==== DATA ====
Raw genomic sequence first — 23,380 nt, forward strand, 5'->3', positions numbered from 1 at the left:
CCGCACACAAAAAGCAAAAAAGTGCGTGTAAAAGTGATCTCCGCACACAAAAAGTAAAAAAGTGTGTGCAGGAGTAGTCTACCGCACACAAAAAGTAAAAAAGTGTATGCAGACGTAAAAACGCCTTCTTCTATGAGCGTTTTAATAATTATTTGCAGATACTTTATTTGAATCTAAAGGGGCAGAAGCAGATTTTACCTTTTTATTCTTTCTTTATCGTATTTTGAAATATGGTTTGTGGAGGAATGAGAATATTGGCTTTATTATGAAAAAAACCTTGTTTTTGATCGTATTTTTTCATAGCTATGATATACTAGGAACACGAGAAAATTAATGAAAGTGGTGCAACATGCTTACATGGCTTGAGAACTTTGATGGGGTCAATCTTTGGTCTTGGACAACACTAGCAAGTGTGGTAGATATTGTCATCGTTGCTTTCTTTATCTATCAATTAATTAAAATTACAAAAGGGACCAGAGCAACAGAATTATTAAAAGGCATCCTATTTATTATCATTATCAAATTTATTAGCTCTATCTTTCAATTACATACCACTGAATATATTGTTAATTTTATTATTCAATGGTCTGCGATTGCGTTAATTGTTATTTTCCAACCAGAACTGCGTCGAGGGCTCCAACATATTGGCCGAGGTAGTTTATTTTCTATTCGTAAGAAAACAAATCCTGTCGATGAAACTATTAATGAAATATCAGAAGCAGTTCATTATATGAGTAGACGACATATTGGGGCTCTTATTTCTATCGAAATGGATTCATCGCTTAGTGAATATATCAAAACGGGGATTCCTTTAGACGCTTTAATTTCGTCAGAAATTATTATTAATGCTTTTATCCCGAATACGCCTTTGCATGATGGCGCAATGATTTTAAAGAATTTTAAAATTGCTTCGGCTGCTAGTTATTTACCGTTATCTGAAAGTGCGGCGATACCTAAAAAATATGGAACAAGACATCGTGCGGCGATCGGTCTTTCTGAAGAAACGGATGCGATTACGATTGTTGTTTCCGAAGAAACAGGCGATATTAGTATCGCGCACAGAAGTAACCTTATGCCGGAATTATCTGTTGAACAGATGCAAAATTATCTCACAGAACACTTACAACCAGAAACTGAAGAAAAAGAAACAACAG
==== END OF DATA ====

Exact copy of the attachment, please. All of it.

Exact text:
Raw genomic sequence first — 23,380 nt, forward strand, 5'->3', positions numbered from 1 at the left:
CCGCACACAAAAAGCAAAAAAGTGCGTGTAAAAGTGATCTCCGCACACAAAAAGTAAAAAAGTGTGTGCAGGAGTAGTCTACCGCACACAAAAAGTAAAAAAGTGTATGCAGACGTAAAAACGCCTTCTTCTATGAGCGTTTTAATAATTATTTGCAGATACTTTATTTGAATCTAAAGGGGCAGAAGCAGATTTTACCTTTTTATTCTTTCTTTATCGTATTTTGAAATATGGTTTGTGGAGGAATGAGAATATTGGCTTTATTATGAAAAAAACCTTGTTTTTGATCGTATTTTTTCATAGCTATGATATACTAGGAACACGAGAAAATTAATGAAAGTGGTGCAACATGCTTACATGGCTTGAGAACTTTGATGGGGTCAATCTTTGGTCTTGGACAACACTAGCAAGTGTGGTAGATATTGTCATCGTTGCTTTCTTTATCTATCAATTAATTAAAATTACAAAAGGGACCAGAGCAACAGAATTATTAAAAGGCATCCTATTTATTATCATTATCAAATTTATTAGCTCTATCTTTCAATTACATACCACTGAATATATTGTTAATTTTATTATTCAATGGTCTGCGATTGCGTTAATTGTTATTTTCCAACCAGAACTGCGTCGAGGGCTCCAACATATTGGCCGAGGTAGTTTATTTTCTATTCGTAAGAAAACAAATCCTGTCGATGAAACTATTAATGAAATATCAGAAGCAGTTCATTATATGAGTAGACGACATATTGGGGCTCTTATTTCTATCGAAATGGATTCATCGCTTAGTGAATATATCAAAACGGGGATTCCTTTAGACGCTTTAATTTCGTCAGAAATTATTATTAATGCTTTTATCCCGAATACGCCTTTGCATGATGGCGCAATGATTTTAAAGAATTTTAAAATTGCTTCGGCTGCTAGTTATTTACCGTTATCTGAAAGTGCGGCGATACCTAAAAAATATGGAACAAGACATCGTGCGGCGATCGGTCTTTCTGAAGAAACGGATGCGATTACGATTGTTGTTTCCGAAGAAACAGGCGATATTAGTATCGCGCACAGAAGTAACCTTATGCCGGAATTATCTGTTGAACAGATGCAAAATTATCTCACAGAACACTTACAACCAGAAACTGAAGAAAAAGAAACAACAG